Home / Health / Scented candles, cleaning products release cancerous agents

Scented candles, cleaning products release cancerous agents

Common scents found in candles can release cancer-causing toxins.Roberto Machado Noa/LightRocket via Getty Images

Common scents found in candles can release cancer-causing toxins.

Citrus-scented products could be killing us.

Sweet-smelling chemicals in some fragrant candles, air fresheners and cleaning products can react with other airborne elements to create a cancer causing agent, according to tests by the BBC and the University of York.

Professor Alastair Lewis of the National Centre for Atmospheric Science teamed up with the BBC Two series “Trust Me, I’m a Doctor” to measure the levels of “volatile organic chemicals” wafting through six similar York households.

The residents were asked to write down which products they used and how often, and Lewis’s team tested the quality of the air.

The York experiment found that high household levels of limonene – a common perfume agent that gives products a citrus smell – correlated with high levels of formaldehyde.

Limonene is not hazardous on its own, and is even considered safe enough to flavor food.

But hold your breath once it reacts with ozone in the air, creating formaldehyde. This carcinogen can make your eyes burn, irritate the skin, create coughing fits and nausea, or even cause nose and throat cancers.

Limonene, which gives household products their citrus scents, can turn into formaldehyde when it mixes with ozone.

Limonene, which gives household products their citrus scents, can turn into formaldehyde when it mixes with ozone.

The homes in the study where the most scented candles and cleaning products were used also showed the highest levels of limonene.

And the lab studies revealed that for every two molecules of limonene released into the air, one molecule of formaldehyde was formed.

But those effects were partially reversed by chemical-absorbing houseplants such as spider plants, English ivy, golden pothos and dragon trees in the homes for four weeks. A 2010 study also found that plants such as lavender, geraniums, grub ferns, Japanese royal fern and the common guava were also effective at absorbing formaldehyde.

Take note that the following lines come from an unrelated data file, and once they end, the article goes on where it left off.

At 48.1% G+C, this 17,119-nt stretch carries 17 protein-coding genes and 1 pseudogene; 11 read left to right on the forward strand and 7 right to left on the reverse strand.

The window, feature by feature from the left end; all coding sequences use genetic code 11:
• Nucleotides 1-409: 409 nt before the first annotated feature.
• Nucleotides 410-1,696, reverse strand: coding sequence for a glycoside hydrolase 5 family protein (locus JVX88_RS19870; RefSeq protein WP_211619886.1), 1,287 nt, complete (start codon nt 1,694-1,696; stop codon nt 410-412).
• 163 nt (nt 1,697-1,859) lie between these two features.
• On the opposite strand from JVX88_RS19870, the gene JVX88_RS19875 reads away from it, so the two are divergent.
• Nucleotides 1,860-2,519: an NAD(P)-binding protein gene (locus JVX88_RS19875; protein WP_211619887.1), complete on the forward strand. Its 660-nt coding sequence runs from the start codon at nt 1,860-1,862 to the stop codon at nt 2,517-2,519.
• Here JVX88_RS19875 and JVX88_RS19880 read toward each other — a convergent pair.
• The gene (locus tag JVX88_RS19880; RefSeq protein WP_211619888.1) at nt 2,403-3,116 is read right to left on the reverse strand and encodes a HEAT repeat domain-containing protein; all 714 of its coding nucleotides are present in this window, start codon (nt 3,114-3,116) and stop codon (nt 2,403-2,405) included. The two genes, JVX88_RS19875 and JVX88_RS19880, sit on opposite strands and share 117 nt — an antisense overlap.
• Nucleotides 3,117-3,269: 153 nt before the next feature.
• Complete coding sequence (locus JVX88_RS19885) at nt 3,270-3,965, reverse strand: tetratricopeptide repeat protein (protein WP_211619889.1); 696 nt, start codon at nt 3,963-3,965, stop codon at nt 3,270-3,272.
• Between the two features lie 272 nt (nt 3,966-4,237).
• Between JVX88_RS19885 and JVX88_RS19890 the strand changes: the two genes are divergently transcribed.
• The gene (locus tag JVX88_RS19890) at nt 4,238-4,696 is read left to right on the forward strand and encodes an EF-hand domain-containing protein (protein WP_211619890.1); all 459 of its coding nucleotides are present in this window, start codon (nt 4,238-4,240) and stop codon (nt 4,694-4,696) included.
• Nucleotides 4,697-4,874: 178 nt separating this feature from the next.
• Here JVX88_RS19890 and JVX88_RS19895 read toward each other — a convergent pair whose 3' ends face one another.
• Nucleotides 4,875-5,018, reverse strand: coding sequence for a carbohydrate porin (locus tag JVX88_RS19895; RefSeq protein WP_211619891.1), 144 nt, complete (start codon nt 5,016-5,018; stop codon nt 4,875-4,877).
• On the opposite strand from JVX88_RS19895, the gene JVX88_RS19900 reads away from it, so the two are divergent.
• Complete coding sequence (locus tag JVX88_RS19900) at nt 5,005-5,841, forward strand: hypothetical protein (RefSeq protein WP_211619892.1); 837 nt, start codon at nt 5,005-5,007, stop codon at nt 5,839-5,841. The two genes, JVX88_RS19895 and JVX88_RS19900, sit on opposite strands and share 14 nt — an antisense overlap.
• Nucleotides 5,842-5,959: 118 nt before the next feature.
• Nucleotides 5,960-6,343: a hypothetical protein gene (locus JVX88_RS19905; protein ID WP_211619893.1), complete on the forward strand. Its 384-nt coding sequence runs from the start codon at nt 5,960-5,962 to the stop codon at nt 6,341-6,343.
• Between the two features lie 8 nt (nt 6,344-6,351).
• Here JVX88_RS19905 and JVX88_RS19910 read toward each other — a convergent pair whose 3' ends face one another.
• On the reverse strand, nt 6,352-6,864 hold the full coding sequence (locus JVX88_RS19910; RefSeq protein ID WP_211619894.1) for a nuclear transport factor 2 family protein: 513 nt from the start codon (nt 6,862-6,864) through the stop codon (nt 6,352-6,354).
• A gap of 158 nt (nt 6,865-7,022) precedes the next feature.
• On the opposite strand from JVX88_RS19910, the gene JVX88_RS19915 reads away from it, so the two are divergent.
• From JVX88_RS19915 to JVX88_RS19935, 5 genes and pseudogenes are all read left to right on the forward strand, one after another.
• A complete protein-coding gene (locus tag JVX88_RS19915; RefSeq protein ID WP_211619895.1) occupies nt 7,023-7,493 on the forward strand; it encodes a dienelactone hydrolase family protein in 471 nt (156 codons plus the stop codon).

Procter & Gamble brands Downy and Unstopables list limonene among their ingredients.

SC Johnson, the maker of Glade candles and air fresheners, and cleaning products such as Pledge and Windex, also admits on its website that d-Limonene is an “essential fragrance material” used in small amounts in many of its fragrances.

“However, consistent with the IFRA standards, we require that fragrance ingredients only be used at concentrations that have not been shown to result in allergic responses in people who are not sensitive to these materials,” the company said.

Tags:
health studies ,
cancer

This entry passed through the Full-Text RSS service – if this is your content and you’re reading it on someone else’s site, please read the FAQ at fivefilters.org/content-only/faq.php#publishers.

Health – NY Daily News

About

Leave a Reply

Your email address will not be published. Required fields are marked *

*

3 + 19 =

Read previous post:
Ricky Gervais has made even more enemies

Jeff Kravitz/FilmMagic Ricky Gervais attends at a Golden Globes after party. Ricky Gervais has made some more enemies - and...

Close